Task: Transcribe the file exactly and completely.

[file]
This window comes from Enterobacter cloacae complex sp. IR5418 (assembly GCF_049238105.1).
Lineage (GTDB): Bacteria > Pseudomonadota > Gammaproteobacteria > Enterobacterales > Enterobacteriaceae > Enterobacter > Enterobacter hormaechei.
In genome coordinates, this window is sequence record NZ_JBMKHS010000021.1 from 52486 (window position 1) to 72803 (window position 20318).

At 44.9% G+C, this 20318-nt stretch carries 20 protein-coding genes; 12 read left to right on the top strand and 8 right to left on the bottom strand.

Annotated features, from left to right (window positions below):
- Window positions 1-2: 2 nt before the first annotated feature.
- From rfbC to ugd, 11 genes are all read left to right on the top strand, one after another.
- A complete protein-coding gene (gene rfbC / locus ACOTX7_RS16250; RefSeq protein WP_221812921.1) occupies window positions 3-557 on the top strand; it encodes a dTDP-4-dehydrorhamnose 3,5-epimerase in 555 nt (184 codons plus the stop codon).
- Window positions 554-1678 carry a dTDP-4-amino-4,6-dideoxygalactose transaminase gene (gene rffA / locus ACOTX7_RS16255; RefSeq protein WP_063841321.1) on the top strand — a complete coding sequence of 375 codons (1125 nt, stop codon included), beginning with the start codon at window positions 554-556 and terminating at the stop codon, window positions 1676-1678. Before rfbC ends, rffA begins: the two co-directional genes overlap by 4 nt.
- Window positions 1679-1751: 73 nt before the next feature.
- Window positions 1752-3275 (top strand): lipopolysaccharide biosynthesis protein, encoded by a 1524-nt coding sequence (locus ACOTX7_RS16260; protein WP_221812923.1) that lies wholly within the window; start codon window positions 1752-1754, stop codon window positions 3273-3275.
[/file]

This window comes from Enterobacter cloacae complex sp. IR5418 (assembly GCF_049238105.1).
Lineage (GTDB): Bacteria > Pseudomonadota > Gammaproteobacteria > Enterobacterales > Enterobacteriaceae > Enterobacter > Enterobacter hormaechei.
In genome coordinates, this window is sequence record NZ_JBMKHS010000021.1 from 52486 (window position 1) to 72803 (window position 20318).

At 44.9% G+C, this 20318-nt stretch carries 20 protein-coding genes; 12 read left to right on the top strand and 8 right to left on the bottom strand.

Annotated features, from left to right (window positions below):
- Window positions 1-2: 2 nt before the first annotated feature.
- From rfbC to ugd, 11 genes are all read left to right on the top strand, one after another.
- A complete protein-coding gene (gene rfbC / locus ACOTX7_RS16250; RefSeq protein WP_221812921.1) occupies window positions 3-557 on the top strand; it encodes a dTDP-4-dehydrorhamnose 3,5-epimerase in 555 nt (184 codons plus the stop codon).
- Window positions 554-1678 carry a dTDP-4-amino-4,6-dideoxygalactose transaminase gene (gene rffA / locus ACOTX7_RS16255; RefSeq protein WP_063841321.1) on the top strand — a complete coding sequence of 375 codons (1125 nt, stop codon included), beginning with the start codon at window positions 554-556 and terminating at the stop codon, window positions 1676-1678. Before rfbC ends, rffA begins: the two co-directional genes overlap by 4 nt.
- Window positions 1679-1751: 73 nt before the next feature.
- Window positions 1752-3275 (top strand): lipopolysaccharide biosynthesis protein, encoded by a 1524-nt coding sequence (locus ACOTX7_RS16260; protein WP_221812923.1) that lies wholly within the window; start codon window positions 1752-1754, stop codon window positions 3273-3275.